9 Ways How To Make Money As a Photographer (Besides Paid Photo Sessions)

Photo sessions, paid gigs, and events like weddings are probably the most popular way to earn as a photographer.

But photo shoots are not for everyone.

You might not be into portraits or event photography. Or you may hate the thought of spending weekends at other people’s weddings or packed exhibition openings.

Is there a way to earn money besides packing your gear and going on tiring and stressful photo gigs?

Yes, there is.

Whether you’re a nature photographer, photo artist, or a beginner shutterbug, there are ways of making money with photography – the way you love it.

Let us show you.

From teaching photography to selling gifts with your photos and becoming a stock website guru – we’ve compiled a list of 9 legit and profitable ways (+ two bonus tips) how to make money as a photographer. To make it easier for you, we’ve listed the pros and cons of each job.

1. Teach photography online

Online learning is a booming market forecasted to hit $50.4 billion by 2020.

That’s a lot of money for you to make if you want to share your photography knowledge and skills.

There’s a catch though.

You can be a fantastic photographer, but that doesn’t necessarily make you a good teacher. Just like photography, teaching is a talent and a skill at the same time. Before you take this road, ask yourself if you’ll be fit – and happy – to do it.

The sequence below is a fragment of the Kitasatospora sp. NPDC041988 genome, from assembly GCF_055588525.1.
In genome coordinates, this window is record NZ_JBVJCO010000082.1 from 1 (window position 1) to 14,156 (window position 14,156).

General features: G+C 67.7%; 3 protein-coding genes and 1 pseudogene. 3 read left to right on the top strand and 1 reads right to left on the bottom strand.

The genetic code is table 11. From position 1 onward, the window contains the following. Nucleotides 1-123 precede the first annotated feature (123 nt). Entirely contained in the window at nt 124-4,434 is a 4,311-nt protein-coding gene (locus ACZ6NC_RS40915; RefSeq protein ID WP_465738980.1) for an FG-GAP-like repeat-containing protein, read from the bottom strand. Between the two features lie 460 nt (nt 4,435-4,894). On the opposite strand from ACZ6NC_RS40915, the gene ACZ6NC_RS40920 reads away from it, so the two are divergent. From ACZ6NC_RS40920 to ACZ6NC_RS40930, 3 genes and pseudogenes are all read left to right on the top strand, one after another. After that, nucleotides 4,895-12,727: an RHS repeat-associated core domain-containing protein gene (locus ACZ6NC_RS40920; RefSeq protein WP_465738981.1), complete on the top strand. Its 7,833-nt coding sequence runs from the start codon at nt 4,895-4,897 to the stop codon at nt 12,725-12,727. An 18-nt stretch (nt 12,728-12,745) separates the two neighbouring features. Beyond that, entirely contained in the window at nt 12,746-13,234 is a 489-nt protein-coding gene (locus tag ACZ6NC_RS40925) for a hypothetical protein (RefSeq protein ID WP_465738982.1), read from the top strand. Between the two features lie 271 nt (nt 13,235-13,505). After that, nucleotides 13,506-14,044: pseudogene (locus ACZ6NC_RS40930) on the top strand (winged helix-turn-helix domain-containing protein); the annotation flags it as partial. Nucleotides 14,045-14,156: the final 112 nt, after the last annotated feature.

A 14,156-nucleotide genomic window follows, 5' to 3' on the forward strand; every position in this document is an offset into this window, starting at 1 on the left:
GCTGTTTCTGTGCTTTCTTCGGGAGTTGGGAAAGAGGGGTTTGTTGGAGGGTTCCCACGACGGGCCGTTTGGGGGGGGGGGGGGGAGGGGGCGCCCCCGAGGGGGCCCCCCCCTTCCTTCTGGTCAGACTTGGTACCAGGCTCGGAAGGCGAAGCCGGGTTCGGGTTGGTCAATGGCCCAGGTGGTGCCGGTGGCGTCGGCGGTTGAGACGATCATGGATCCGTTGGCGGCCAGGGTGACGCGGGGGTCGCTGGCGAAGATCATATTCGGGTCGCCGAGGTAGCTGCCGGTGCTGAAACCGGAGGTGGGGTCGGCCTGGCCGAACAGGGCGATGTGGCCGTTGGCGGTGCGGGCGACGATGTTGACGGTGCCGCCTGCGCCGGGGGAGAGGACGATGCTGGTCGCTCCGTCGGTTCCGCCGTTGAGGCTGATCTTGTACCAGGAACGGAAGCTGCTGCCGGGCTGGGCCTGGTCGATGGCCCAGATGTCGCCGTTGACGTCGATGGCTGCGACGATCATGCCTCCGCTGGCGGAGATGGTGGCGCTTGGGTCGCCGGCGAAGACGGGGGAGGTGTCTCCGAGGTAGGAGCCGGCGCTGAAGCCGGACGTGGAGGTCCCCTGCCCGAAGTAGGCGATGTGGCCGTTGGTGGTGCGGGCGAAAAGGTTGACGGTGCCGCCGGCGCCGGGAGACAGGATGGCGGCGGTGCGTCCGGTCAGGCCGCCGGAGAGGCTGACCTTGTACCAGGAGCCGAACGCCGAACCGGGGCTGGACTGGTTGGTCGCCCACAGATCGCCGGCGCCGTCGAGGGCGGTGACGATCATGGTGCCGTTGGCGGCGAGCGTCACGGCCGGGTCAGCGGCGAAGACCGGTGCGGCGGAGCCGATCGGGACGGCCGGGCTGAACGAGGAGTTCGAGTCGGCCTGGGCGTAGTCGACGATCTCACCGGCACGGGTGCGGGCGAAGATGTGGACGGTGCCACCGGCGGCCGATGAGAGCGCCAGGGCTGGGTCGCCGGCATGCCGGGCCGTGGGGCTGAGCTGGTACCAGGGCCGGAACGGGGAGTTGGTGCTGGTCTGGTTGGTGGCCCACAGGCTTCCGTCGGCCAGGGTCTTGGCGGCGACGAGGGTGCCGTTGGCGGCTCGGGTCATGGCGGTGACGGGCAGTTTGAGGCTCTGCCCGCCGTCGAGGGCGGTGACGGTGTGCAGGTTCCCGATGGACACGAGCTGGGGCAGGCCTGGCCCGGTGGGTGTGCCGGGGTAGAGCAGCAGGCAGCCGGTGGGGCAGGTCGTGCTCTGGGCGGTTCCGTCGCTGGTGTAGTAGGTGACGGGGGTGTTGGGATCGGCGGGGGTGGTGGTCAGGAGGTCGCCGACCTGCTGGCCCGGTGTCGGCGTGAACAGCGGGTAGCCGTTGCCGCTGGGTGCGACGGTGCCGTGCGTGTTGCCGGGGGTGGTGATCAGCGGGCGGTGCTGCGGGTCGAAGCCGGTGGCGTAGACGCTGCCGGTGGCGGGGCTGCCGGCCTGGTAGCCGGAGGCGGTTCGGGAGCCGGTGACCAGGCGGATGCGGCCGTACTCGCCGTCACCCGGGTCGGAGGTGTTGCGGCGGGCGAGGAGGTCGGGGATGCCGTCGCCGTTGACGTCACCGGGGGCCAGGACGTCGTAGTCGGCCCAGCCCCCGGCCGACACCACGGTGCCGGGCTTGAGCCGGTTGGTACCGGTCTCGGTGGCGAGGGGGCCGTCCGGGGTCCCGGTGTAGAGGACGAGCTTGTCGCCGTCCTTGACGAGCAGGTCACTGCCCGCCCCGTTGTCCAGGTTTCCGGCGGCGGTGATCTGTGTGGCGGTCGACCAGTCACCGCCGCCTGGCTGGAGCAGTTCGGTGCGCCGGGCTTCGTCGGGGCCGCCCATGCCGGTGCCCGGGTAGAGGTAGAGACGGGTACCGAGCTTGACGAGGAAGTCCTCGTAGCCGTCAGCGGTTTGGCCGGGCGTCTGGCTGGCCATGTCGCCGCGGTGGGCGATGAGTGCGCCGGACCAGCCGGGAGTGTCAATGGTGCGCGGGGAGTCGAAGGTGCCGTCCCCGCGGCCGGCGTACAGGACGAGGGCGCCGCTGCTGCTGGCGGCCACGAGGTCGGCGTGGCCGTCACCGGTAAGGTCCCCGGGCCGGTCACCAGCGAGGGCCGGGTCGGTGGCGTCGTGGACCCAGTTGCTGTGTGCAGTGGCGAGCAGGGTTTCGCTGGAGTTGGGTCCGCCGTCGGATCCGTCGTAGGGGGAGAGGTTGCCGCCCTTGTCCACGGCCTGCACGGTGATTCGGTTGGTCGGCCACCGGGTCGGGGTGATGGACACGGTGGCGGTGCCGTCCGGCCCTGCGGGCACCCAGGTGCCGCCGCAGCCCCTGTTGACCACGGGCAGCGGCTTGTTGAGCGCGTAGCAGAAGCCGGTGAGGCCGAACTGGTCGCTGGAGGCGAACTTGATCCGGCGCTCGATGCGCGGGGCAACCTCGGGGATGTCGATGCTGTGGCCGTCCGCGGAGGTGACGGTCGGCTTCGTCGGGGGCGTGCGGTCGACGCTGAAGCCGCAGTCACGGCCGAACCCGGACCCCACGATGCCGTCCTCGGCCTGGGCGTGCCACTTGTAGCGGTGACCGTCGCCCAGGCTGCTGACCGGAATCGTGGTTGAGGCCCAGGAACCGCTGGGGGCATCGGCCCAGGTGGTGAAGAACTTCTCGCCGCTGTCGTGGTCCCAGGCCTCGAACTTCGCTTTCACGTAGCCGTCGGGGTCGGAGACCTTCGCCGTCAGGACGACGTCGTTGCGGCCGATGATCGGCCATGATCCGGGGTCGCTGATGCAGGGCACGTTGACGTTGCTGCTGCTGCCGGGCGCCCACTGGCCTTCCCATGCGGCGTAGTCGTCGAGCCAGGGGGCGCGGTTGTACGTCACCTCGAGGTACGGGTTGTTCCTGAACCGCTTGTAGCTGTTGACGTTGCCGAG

If you’re now nodding in agreement, start by applying as a tutor in popular online course platforms like Udemy and Skillshare.

Some tips to help you start:

  • Follow classes from excellent photo tutors. Search for a topic inside the course platform and filter only the courses with the best ratings.
  • Perfect your portfolio and Instagram profile. Aspiring students will probably want to check your own work before subscribing to your class. Make sure your website or Instagram profile look convincing before you launch your class.
  • Prepare enticing preview videos. Your potential students will check out your preview videos before buying your course. Make sure they include valuable information, but don’t give away too much – leave them wanting more.
  • Come up with your angle. Don’t just say you teach photography. Decide if you are a wildlife photography specialist or a staged photography guru. Maybe you are more into the technical aspects of photography or all about the art side of it.

Tabitha Park teaches about capturing movement in portraits – a specific topic that attracts the attention of students because it stands out among general photography courses. Image Source.

 

How much can you actually earn as a teacher on one of the skill sharing platforms?

Well, Udemy’s top 10 tutors managed to earn $17 million in one year, and on Skillshare there are tutors making over $30K a year. Admittedly, these numbers are hard to reach for a beginning teacher, but you can expect to earn between $100 and $1000 from your first relevant lesson.

Pros
  • An exciting process that will also include a lot of learning for yourself.
  • Good quality courses really pay off – you just have to record them once, and they will bring you passive income over time.
Cons
  • Making a course can be complicated and time-consuming.